Ashleigh Crouch, Correspondent
The Alabama Senate Judiciary Committee voted 8-1, with one member abstaining, to advance the ‘Compassion Act’ to the Senate, a bill that would legalize medical marijuana in Alabama.
The committee heard from four opponents and four proponents of medical marijuana prior to voting.
Last year, a Medical Cannabis Study Commission was established by the legislature to explore the possibility of legalizing medical marijuana. The commission was made up of doctors and lawyers who held a series of meetings before voting 12-3 to recommend medical marijuana.
The bill’s sponsor, Senator Tim Melson, an anesthesiologist, stated that while in the past he would have been against the legalization of medical marijuana, he now believes it could benefit an estimated 150,000 to 200,000 qualified patients in the state.
If the bill is passed, Alabama would then become the 34th state to legalize the use of medicinal marijuana. The bill would not permit the use of medical marijuana in the form of smokable or vaping products, but it would allow for marijuana in the form of pills, creams, skin patches, gelatinous cubes and certain types of edibles.
The bill would allow medical marijuana to be prescribed for several conditions, including anxiety, autism, cancer-related cachexia, Crohn’s disease, epilepsy, fibromyalgia and nausea.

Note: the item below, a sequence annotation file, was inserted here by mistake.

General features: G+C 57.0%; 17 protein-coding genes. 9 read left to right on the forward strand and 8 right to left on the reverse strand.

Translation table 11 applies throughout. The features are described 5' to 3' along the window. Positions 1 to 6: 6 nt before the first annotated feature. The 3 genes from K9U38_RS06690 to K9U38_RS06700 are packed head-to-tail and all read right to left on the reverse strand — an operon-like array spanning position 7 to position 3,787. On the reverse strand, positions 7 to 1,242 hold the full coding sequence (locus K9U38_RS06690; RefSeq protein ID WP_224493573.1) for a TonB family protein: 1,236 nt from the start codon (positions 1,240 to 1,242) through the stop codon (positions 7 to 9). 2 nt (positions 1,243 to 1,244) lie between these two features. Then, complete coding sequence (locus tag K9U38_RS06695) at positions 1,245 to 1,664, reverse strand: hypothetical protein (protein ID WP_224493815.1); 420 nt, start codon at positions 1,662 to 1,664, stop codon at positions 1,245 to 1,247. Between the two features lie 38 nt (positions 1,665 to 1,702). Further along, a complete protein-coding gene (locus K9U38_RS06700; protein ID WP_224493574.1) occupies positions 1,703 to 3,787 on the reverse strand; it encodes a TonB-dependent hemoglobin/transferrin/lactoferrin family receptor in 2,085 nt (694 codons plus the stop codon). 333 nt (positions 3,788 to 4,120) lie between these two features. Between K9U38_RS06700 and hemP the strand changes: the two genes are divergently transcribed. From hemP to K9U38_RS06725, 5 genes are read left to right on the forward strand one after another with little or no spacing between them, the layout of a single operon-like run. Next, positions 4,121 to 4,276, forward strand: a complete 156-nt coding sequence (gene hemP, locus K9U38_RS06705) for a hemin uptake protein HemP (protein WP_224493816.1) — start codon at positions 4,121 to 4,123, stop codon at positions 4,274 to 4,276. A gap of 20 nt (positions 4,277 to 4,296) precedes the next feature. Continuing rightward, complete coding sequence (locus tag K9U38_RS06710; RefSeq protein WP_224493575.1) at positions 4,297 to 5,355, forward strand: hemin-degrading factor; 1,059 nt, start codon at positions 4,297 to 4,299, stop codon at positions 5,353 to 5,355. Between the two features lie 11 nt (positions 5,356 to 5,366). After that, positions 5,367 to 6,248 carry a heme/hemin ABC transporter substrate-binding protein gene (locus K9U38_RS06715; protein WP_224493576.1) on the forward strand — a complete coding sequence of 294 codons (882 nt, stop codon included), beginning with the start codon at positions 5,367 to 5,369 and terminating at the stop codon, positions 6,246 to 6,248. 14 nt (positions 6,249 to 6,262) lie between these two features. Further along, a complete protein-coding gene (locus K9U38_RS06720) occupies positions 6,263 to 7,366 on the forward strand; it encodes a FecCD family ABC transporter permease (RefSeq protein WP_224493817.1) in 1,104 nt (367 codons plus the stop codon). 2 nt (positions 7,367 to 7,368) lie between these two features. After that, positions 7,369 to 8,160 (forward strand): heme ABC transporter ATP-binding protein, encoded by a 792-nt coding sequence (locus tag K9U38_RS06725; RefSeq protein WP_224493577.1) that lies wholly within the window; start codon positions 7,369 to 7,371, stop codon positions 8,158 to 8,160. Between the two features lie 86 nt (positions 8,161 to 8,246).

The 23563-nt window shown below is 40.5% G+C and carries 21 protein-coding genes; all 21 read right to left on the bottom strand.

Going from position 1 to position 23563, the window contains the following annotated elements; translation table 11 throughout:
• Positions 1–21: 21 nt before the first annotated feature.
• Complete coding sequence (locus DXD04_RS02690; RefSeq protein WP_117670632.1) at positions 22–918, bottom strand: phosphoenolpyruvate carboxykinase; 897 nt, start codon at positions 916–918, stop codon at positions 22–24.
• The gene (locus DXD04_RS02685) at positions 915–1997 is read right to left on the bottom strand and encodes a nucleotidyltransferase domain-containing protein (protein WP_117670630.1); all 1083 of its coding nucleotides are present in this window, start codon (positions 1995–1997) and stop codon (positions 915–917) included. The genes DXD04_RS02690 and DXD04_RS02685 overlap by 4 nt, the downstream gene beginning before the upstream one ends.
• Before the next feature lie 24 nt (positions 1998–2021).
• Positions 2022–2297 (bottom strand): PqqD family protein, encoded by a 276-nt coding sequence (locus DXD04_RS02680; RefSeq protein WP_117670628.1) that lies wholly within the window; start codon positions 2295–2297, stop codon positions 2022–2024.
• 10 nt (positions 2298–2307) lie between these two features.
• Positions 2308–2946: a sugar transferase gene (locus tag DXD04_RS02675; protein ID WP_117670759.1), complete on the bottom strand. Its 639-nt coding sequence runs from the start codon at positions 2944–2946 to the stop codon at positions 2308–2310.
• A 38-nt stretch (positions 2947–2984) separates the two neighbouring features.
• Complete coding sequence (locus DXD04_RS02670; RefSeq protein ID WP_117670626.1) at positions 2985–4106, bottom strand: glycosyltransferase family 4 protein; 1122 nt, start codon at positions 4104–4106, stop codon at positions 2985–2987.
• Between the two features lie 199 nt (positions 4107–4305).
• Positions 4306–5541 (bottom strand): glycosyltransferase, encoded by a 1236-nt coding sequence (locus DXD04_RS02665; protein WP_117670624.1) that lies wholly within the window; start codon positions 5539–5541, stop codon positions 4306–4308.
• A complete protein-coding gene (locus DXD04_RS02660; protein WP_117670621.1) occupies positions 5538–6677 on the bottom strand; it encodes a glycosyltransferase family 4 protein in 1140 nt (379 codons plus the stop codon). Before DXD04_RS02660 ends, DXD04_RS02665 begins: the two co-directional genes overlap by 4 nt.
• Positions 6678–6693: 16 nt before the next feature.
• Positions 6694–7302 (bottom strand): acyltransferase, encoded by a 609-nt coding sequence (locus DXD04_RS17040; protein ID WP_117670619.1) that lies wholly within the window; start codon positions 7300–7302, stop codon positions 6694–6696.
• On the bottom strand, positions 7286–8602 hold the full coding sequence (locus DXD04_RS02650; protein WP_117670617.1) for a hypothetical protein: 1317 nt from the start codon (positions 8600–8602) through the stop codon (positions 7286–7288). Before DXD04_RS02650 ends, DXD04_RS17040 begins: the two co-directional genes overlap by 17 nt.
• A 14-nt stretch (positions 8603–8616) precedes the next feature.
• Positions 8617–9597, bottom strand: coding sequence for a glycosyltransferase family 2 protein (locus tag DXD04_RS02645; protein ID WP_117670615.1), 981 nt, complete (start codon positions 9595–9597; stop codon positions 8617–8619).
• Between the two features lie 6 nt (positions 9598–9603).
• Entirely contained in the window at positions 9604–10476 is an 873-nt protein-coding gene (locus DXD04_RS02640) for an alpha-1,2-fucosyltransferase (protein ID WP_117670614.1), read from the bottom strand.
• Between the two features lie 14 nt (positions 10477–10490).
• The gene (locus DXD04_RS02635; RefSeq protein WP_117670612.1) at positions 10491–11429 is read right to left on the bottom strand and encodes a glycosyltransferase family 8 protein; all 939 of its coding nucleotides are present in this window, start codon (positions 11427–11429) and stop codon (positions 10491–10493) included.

Patients who suffer from conditions that do not qualify for medical marijuana under the bill will be able to appeal for special consideration.
In recent years, the use of medical marijuana has been legalized in Florida and Louisiana, but the majority of Southern states have not yet followed suit.
Marijuana use is still illegal under federal law and Alabama Attorney General Steve Marshall is opposed to legalizing medical marijuana in the state. Marshall wrote in a January 6 letter to lawmakers that he believes marijuana is addictive and compared it to the ongoing opioid crisis.
A similar bill was passed in the Alabama Senate last year, but still faces opposition in the House of Representatives. Senate President Pro Tem Del Marsh stated that he believes the bill “continues to have strong support here.”
If passed, the bill would immediately become law after being signed by the governor. That bill can be read here.